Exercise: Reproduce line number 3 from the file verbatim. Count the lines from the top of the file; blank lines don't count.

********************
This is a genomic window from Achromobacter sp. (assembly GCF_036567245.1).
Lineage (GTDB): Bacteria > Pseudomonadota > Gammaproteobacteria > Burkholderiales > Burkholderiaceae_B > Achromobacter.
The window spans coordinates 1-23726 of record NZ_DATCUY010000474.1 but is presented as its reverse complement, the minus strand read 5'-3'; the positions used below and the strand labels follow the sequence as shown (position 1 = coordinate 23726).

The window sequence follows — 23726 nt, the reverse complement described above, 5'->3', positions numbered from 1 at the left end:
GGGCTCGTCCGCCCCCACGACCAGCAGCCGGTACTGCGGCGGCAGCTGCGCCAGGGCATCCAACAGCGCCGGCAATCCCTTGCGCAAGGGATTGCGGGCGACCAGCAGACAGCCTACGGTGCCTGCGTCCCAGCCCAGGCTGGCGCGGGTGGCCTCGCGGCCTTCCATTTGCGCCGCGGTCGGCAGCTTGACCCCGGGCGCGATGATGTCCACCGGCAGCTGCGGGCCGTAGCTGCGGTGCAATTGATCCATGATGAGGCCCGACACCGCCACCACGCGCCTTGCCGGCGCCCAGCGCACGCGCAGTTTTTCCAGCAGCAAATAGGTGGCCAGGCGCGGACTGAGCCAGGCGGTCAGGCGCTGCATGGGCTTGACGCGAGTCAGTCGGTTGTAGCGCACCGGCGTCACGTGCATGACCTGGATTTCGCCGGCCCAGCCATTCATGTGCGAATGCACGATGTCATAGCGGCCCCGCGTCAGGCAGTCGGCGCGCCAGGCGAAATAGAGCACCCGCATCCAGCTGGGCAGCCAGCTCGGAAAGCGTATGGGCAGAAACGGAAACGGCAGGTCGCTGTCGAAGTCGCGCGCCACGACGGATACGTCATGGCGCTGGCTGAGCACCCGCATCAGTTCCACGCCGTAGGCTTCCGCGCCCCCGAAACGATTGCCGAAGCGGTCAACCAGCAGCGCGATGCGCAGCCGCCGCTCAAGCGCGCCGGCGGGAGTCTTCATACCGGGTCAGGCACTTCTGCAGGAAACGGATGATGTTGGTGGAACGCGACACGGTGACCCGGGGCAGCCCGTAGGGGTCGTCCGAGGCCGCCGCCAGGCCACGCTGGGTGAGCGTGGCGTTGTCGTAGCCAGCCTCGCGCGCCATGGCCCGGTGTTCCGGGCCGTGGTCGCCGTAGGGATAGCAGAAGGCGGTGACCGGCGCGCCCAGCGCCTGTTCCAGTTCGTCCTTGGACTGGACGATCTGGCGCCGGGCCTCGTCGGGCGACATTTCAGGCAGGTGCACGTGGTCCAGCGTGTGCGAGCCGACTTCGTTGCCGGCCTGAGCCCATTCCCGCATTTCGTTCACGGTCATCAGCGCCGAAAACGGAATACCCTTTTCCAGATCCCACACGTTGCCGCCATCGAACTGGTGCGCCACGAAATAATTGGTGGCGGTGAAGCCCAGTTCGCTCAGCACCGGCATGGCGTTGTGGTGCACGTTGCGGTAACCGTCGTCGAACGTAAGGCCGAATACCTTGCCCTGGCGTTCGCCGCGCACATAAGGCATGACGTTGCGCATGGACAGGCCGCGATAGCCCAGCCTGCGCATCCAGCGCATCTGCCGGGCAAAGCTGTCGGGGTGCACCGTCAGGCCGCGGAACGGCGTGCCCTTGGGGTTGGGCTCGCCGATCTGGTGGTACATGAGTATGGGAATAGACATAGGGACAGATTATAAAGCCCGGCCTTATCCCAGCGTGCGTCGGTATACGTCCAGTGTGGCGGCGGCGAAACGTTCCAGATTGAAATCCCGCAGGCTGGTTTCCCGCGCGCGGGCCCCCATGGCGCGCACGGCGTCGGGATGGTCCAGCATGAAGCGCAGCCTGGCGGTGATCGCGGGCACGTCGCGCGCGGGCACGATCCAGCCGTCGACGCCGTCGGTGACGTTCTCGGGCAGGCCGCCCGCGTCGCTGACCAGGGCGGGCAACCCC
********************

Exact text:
The window spans coordinates 1-23726 of record NZ_DATCUY010000474.1 but is presented as its reverse complement, the minus strand read 5'-3'; the positions used below and the strand labels follow the sequence as shown (position 1 = coordinate 23726).